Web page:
What exactly does the Spring Budget 2017 mean for you?

It is not uncommon for the Chancellor's Budget announcements to cause a stir, and the Spring Budget of 2017 was no exception. If you're self-employed, you might want to prepare for some tax changes over the next few years.

Chancellor Philip Hammond announced increases in National Insurance for the self-employed effective from next April, with a second rate rise following in April 2019 - this will have a direct impact on over a million self-employed people.

Everyone pays into the National Insurance pot, regardless of whether you are an employee or self-employed, in order to qualify for specific benefits such as the state pension. Self-employed workers do not have access to the full range of benefits and therefore pay less in National Insurance - for instance, they don't receive statutory sick pay if they cannot work due to sickness or injury.

There are four different classes of National Insurance - Class 1 for the employed, Classes 2 and 4 for the self-employed, and Class 3 for voluntary contributions.

So what exactly is changing?

Last year, the Chancellor at the time - George Osbourne - announced that the self-employed would likely see a tax cut of up to £146 per year if they fell into Class 2 and made a profit of more than £5,965 per year.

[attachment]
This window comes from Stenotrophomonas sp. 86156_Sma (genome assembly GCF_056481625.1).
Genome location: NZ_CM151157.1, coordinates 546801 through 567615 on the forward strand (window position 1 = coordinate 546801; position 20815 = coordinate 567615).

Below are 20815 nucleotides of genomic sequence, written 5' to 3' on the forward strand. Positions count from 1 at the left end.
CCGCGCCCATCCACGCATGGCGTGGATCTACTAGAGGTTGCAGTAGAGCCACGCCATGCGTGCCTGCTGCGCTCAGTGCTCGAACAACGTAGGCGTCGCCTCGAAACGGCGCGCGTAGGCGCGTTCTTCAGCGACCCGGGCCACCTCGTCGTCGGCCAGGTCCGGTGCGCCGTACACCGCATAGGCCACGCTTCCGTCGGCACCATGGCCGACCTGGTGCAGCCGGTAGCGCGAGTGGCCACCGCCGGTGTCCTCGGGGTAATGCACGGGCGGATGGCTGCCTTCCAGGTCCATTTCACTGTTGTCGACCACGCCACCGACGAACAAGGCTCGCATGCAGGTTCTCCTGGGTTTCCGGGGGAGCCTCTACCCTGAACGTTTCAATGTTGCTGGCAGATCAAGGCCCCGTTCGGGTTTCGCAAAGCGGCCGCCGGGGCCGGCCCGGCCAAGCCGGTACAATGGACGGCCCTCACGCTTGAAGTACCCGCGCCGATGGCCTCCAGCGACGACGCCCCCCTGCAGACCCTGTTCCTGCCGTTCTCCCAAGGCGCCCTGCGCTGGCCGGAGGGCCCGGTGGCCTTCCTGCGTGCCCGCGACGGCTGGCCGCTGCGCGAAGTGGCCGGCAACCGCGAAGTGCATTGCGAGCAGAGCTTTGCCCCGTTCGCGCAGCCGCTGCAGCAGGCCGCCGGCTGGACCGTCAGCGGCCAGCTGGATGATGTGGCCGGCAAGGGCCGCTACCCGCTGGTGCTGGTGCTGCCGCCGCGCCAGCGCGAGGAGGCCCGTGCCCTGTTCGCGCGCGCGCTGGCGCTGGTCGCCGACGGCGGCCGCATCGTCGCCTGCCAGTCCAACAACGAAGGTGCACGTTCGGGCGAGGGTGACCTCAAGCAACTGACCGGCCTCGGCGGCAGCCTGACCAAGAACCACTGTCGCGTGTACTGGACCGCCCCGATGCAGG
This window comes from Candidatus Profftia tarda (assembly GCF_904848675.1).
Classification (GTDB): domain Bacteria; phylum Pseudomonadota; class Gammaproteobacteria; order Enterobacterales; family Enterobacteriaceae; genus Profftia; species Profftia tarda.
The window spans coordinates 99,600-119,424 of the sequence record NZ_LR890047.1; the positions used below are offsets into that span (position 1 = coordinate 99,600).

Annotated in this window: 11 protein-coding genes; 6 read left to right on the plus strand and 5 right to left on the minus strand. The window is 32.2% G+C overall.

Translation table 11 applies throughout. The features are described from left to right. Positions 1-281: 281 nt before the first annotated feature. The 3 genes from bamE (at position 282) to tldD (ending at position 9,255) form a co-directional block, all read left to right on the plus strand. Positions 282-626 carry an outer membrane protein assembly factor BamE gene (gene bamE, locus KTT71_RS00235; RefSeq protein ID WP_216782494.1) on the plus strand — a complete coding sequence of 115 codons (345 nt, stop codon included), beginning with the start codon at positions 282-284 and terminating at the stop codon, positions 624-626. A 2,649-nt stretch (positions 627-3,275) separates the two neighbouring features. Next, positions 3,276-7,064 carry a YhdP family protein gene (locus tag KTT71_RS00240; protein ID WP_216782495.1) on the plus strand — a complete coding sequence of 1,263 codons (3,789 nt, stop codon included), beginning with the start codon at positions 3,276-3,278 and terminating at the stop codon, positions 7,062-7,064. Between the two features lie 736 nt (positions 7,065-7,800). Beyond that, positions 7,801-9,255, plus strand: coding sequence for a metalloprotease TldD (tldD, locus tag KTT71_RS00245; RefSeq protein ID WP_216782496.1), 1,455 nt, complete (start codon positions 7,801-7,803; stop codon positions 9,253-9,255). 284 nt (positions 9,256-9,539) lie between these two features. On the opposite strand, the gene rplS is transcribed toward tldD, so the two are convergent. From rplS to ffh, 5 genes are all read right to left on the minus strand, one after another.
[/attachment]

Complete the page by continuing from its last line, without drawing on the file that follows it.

One year on and the current Chancellor has decided that any demand for cuts is unsubstantiated and an increase in National Insurance rates is required - much to the dismay of over a million self-employed workers.

Taken on its own, these changes mean the self-employed with profits of more than £8,060 over a two year period will see an increase in tax by an average of £240 per year. As you can imagine, these increases have not gone down well with the general public.

Alettia Elwin, a self-employed music teacher, says that the Chancellor should have targeted large businesses, who are seeing a cut in corporation tax, rather than the self-employed.

"Why is he targeting small business when there are so many global companies out there that pay very little tax at all in the UK?" she asks. "The Government have taken the easy route by taxing us. It is a bit lazy of them."